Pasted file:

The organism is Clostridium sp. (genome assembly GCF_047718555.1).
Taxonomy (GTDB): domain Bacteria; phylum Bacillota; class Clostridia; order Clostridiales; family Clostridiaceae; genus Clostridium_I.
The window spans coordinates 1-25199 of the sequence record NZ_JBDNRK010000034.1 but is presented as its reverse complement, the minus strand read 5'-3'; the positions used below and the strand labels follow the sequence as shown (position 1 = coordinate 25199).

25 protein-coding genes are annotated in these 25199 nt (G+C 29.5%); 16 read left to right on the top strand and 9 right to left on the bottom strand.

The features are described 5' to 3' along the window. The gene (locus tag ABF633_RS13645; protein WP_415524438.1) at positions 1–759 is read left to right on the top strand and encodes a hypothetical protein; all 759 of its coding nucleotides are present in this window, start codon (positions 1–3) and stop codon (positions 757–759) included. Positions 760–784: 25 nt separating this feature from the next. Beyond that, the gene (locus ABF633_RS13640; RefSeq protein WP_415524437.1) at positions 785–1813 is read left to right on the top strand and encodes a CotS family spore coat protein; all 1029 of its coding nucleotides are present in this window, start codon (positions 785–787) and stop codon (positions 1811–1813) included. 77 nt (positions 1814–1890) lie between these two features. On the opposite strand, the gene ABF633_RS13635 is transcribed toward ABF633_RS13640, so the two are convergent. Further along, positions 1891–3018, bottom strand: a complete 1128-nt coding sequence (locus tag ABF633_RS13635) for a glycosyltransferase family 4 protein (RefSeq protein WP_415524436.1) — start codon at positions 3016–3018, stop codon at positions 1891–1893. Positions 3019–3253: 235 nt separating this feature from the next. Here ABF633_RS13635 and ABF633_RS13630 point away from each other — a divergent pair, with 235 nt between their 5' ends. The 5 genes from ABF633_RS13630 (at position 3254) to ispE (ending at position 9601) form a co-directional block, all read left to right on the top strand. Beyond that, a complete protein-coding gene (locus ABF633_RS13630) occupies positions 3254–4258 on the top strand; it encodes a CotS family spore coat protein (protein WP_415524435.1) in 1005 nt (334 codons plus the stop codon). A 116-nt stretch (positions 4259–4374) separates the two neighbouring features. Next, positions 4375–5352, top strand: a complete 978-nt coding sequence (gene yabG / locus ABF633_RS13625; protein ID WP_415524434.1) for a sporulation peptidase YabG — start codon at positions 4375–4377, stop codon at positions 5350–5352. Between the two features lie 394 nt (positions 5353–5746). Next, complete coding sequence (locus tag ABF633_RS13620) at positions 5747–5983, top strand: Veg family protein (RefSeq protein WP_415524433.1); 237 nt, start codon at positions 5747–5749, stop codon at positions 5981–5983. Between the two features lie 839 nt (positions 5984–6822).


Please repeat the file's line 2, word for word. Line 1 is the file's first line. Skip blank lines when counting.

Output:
Taxonomy (GTDB): domain Bacteria; phylum Bacillota; class Clostridia; order Clostridiales; family Clostridiaceae; genus Clostridium_I.